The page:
Kentucky has 41 counties with no county jail, but the state constitution requires all counties to have an elected county jailer. So, 41 county jailers get paid, often handsomely, to do nothing. The highest earner among them pulls down $69,000 a year, but she has no office, no schedule, and no official duties of any kind.

These counties are some of the poorest in the state, but they collectively spend about $2 million dollars a year on salaries for jailers-without-porforlio and their deputies. 

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Kentucky has 41 counties with no county jail, but the state constitution requires all counties to have an elected county jailer. So, 41 county jailers get paid, often handsomely, to do nothing. The highest earner among them pulls down $69,000 a year, but she has no office, no schedule, and no official duties of any kind.

These counties are some of the poorest in the state, but they collectively spend about $2 million dollars a year on salaries for jailers-without-porforlio and their deputies. 

[Photo credit: Grim Santo, Creative Commons.]

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Mon, Jan 5, 2015

2015 will be a great year for socially conscious journalism. 

Remember to get your Hillman Prize entries in. The deadline for the Canadian Hillman Prize is Jan 9 and the deadline for all other Hillman Prizes is Jan 30.

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2015 will be a great year for socially conscious journalism. 

Remember to get your Hillman Prize entries in. The deadline for the Canadian Hillman Prize is Jan 9 and the deadline for all other Hillman Prizes is Jan 30.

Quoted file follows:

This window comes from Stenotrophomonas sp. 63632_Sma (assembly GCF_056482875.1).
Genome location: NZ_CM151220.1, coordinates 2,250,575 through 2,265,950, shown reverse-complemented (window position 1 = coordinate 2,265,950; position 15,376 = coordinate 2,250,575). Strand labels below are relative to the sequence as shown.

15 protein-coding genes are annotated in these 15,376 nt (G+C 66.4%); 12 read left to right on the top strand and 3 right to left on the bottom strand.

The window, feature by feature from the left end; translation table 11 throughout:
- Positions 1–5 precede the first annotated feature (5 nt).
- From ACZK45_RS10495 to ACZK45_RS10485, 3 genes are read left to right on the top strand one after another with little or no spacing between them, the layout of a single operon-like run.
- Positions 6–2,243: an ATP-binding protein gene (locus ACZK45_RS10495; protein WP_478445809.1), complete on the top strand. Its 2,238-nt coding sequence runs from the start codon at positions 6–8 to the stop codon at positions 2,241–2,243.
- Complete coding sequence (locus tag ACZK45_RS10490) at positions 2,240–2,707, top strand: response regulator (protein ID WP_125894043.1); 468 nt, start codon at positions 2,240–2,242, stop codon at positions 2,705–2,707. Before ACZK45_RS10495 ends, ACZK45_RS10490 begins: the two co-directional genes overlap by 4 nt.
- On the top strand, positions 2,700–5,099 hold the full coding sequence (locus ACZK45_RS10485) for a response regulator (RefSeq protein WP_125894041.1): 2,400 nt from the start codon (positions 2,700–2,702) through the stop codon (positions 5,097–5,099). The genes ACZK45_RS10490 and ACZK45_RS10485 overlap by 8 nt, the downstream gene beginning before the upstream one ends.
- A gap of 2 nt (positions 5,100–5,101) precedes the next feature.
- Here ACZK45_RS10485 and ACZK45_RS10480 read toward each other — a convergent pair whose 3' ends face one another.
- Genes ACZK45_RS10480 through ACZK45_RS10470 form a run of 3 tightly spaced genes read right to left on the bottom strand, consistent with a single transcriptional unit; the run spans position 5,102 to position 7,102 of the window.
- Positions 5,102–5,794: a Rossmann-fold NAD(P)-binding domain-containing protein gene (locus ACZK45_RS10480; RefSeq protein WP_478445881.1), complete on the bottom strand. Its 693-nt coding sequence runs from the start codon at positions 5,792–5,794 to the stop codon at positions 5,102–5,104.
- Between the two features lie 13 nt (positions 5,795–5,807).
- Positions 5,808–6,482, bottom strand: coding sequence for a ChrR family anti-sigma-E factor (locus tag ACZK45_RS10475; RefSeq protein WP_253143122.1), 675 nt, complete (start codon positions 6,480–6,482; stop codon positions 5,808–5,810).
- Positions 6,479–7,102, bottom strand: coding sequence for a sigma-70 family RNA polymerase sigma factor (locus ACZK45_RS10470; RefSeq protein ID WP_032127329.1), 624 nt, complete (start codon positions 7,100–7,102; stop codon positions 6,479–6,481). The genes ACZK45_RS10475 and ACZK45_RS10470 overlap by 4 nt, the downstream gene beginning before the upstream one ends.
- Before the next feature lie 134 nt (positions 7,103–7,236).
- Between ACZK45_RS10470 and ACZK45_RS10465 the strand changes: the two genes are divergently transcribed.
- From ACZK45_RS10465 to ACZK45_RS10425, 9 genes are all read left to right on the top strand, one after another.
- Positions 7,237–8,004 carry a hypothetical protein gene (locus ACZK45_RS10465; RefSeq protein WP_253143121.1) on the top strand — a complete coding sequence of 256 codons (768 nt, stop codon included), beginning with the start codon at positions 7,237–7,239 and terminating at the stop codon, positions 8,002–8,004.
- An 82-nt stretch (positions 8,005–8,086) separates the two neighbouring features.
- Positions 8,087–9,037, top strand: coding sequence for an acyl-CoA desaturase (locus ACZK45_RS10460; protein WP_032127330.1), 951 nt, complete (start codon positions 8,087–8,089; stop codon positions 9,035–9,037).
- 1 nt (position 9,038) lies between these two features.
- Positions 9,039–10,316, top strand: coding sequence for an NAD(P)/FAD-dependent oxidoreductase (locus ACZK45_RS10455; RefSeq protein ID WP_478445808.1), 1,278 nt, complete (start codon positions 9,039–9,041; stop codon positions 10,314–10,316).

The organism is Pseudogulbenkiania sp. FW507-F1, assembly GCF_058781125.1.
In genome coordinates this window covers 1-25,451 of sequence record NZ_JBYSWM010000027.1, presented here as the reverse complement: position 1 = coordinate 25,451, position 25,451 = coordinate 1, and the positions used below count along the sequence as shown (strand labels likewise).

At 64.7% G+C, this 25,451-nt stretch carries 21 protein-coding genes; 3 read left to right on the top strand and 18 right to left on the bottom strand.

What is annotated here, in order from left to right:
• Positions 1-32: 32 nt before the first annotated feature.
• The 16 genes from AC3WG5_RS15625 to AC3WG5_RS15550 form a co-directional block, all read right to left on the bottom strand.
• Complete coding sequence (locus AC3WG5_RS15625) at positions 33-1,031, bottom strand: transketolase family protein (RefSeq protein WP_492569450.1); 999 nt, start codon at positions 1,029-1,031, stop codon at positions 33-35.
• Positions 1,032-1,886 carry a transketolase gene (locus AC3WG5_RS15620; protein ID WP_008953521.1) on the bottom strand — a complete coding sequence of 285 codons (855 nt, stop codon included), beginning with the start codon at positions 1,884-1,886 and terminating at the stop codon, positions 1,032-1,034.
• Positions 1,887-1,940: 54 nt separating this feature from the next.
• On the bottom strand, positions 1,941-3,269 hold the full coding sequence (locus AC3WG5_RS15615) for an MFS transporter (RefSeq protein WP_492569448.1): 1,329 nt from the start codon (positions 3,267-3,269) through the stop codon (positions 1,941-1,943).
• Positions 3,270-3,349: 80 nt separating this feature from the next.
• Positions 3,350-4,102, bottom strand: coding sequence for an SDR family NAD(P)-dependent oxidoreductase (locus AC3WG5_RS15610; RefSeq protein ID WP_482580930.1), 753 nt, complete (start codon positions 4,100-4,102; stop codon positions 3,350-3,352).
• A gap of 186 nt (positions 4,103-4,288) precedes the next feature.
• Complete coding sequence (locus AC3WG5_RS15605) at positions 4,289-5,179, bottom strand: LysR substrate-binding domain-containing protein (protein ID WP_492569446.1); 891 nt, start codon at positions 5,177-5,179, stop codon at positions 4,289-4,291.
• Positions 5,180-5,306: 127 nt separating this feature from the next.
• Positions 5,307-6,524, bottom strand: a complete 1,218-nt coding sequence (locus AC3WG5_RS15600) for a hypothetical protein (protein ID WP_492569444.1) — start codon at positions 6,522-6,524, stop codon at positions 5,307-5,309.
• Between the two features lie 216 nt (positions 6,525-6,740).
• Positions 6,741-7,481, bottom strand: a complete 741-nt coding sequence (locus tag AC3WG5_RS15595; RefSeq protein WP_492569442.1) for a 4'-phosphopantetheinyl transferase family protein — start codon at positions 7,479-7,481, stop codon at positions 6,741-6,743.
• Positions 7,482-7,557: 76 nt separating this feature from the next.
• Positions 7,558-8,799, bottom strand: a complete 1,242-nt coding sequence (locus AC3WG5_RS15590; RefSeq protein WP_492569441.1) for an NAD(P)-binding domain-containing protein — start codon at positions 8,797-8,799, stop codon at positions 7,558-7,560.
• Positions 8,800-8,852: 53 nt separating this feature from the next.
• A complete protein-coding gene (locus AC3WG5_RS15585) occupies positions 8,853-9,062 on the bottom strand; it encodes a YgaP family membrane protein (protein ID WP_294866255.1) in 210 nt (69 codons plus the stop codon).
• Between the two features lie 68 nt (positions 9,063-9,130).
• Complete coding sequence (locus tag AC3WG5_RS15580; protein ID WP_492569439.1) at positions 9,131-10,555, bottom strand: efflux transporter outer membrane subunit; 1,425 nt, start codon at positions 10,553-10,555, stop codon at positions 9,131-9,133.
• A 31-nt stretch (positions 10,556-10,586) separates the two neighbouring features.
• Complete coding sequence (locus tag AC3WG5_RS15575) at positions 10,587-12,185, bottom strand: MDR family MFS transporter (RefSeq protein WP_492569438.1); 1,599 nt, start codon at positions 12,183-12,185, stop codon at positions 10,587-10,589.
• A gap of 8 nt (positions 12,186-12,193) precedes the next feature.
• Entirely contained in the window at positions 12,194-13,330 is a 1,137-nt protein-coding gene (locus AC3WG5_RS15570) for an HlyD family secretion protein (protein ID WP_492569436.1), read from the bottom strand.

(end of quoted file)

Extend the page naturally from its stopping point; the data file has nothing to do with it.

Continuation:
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Tue, Dec 30, 2014

A gripping tale of greed, fracking, deregulation, and murder in North Dakota brought to us by Deborah Sontag and and Brent McDonald of the New York Times.

 

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A gripping tale of greed, fracking, deregulation, and murder in North Dakota brought to us by Deborah Sontag and and Brent McDonald of the New York Times.

 

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Fri, Dec 19, 2014

The Best of the Week's News

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The Best of the Week's News

[Photo credit: Wander Mule, Creative Commons.]

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Wed, Dec 17, 2014

Richard C. Hottelet, a war correspondent who covered the Normandy invasion and the Battle of the Bulge for CBS, has died at the age of 97.

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Richard C. Hottelet, a war correspondent who covered the Normandy invasion and the Battle of the Bulge for CBS, has died at the age of 97.

Hottelet was the last surviving member of the "Murrow Boys," a team of correspondents originally assembled by Edward R. Murrow before the Second World War. Hottelet joined the team in 1944 to cover the invasion of Normandy. 

 

[Photo credit: Peter Willows/AP, Creative Commons via wikipedia.]

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Tue, Dec 16, 2014

One of the first women arrested under Tennessee's new law that criminalizes women who give birth to babies with drugs in their systems took her own life last month, Rosa Goldensohn and Rachael Levy report in the Nation: